Confidence Drops to Lowest Point Since Recession Ended, Nanos Poll Shows

Canadians’ confidence in the economy has fallen to the lowest since the country emerged from last year’s recession as households damp their outlook for the recovery and real estate values, according to Nanos Research.

The Nanos Economic Mood Index, which is derived from quarterly surveys that question Canadians on their personal finances and outlook for the economy, job security and real estate, fell to 111.4 in a poll taken Oct. 1 to Oct. 6. The index has fallen three consecutive quarters after touching a high of 121.2 in the fourth quarter of 2009, according to a copy of the survey provided to Bloomberg News.

“I just see a slow erosion, largely a result of where they expect the economy to be in the next while,” Nik Nanos, president of Ottawa-based Nanos Research, said in a telephone interview.

The index mirrors a deteriorating outlook for the global recovery in recent months that prompted the Bank of Canada this week to cut its forecast for growth and pause from further interest rate increases. The bank cited a weaker U.S. outlook, more moderate growth in emerging economies and slower consumption in Canada.

The Bank of Canada kept its benchmark interest rate unchanged on Oct. 19 after three previous increases, and lowered its economic outlook for the next five quarters as household spending and U.S. growth moderate. The bank cut its forecast for growth this year to 3 percent from 3.5 percent, and next year to 2.3 percent from 2.9 percent.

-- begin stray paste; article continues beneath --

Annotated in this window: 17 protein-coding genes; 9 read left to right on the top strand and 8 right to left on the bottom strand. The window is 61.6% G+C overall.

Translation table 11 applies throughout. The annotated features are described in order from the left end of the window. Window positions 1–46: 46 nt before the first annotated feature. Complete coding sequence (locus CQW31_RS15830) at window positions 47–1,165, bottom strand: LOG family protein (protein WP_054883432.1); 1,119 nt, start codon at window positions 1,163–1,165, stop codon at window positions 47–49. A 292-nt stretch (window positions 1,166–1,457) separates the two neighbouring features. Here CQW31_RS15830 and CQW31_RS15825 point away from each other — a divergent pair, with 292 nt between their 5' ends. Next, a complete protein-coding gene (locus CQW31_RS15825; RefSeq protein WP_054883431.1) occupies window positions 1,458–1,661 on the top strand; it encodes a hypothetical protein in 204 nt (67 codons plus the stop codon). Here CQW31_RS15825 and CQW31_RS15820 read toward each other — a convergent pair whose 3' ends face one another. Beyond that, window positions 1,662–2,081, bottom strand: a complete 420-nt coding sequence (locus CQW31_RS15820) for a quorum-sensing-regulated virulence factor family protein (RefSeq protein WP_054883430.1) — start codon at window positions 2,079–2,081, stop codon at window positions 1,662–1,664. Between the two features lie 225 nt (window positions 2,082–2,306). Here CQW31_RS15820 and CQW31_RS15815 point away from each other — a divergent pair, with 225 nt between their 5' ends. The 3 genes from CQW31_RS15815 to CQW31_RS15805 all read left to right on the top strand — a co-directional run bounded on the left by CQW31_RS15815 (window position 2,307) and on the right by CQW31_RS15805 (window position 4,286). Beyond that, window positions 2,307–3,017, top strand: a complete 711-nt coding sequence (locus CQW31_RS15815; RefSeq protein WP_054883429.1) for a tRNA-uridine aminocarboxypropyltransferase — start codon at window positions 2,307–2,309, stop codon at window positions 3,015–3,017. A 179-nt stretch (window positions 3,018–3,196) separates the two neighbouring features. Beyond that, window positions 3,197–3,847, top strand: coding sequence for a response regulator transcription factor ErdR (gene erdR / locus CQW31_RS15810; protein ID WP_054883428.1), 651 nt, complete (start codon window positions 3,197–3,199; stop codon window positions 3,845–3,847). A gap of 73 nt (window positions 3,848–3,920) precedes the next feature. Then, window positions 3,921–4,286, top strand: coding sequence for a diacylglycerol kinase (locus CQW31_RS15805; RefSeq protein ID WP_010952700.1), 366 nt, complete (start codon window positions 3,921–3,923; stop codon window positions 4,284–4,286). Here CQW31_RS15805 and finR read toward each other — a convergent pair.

Cautious Forecasts

Finance Minister Jim Flaherty said Oct. 12 his government will begin using more cautious growth forecasts for revenue because economic risks are tilted to the “downside.”

Nanos said households in part take their cue from policy makers to formulate their own outlooks.

“That’s part of the broader narrative on influencing consumers,” Nanos said. “If Minister Flaherty continues to be cautious, that’s a key signal to consumers to also be cautious.”

The Nanos Economic Mood Index is based on surveys conducted quarterly among about 1,000 Canadians by telephone. It’s a composite of the Nanos Expectations Index that tracks views related to the strength of the economy and real estate market, and a Pocketbook Index based on questions related to personal finances and job security.

The first data point of the indexes, which started at 100, was the second quarter of 2008. The Expectations Index fell to 123.4 in the third quarter of this year, the lowest level since the second quarter of last year. The proportion of Canadians who predict the economy will strengthen in the next six months fell to 29.7 percent from 39.4 percent in the previous quarter, according to the survey. The share of people saying the economy will weaken increased to a one-year high of 17.7 percent.

The polling has a margin of error of 3.1 percentage points.

To contact the reporter on this story: Theophilos Argitis in Ottawa at targitis@bloomberg.net

To contact the editor responsible for this story: Christopher Wellisz at cwellisz@bloomberg.net; David Scanlan at dscanlan@bloomberg.net

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